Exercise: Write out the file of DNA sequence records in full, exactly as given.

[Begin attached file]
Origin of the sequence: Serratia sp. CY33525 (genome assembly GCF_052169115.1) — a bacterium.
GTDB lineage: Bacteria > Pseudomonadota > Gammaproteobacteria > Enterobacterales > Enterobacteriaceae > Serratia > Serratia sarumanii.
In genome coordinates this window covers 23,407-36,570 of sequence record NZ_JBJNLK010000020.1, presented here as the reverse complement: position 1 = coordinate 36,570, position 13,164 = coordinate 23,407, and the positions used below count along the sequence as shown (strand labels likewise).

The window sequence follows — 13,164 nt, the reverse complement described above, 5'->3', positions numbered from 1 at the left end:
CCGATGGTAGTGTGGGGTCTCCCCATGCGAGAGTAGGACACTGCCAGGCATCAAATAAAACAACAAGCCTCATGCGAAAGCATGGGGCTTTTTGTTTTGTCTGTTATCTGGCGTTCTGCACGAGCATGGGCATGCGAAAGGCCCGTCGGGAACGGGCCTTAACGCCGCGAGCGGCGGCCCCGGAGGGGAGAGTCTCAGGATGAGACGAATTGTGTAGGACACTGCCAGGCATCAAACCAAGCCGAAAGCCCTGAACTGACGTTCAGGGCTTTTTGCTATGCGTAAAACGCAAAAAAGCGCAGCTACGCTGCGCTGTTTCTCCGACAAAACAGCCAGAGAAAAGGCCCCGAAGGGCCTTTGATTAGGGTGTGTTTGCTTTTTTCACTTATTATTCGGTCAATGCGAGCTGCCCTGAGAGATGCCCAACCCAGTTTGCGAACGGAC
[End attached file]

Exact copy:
Origin of the sequence: Serratia sp. CY33525 (genome assembly GCF_052169115.1) — a bacterium.
GTDB lineage: Bacteria > Pseudomonadota > Gammaproteobacteria > Enterobacterales > Enterobacteriaceae > Serratia > Serratia sarumanii.
In genome coordinates this window covers 23,407-36,570 of sequence record NZ_JBJNLK010000020.1, presented here as the reverse complement: position 1 = coordinate 36,570, position 13,164 = coordinate 23,407, and the positions used below count along the sequence as shown (strand labels likewise).

The window sequence follows — 13,164 nt, the reverse complement described above, 5'->3', positions numbered from 1 at the left end:
CCGATGGTAGTGTGGGGTCTCCCCATGCGAGAGTAGGACACTGCCAGGCATCAAATAAAACAACAAGCCTCATGCGAAAGCATGGGGCTTTTTGTTTTGTCTGTTATCTGGCGTTCTGCACGAGCATGGGCATGCGAAAGGCCCGTCGGGAACGGGCCTTAACGCCGCGAGCGGCGGCCCCGGAGGGGAGAGTCTCAGGATGAGACGAATTGTGTAGGACACTGCCAGGCATCAAACCAAGCCGAAAGCCCTGAACTGACGTTCAGGGCTTTTTGCTATGCGTAAAACGCAAAAAAGCGCAGCTACGCTGCGCTGTTTCTCCGACAAAACAGCCAGAGAAAAGGCCCCGAAGGGCCTTTGATTAGGGTGTGTTTGCTTTTTTCACTTATTATTCGGTCAATGCGAGCTGCCCTGAGAGATGCCCAACCCAGTTTGCGAACGGAC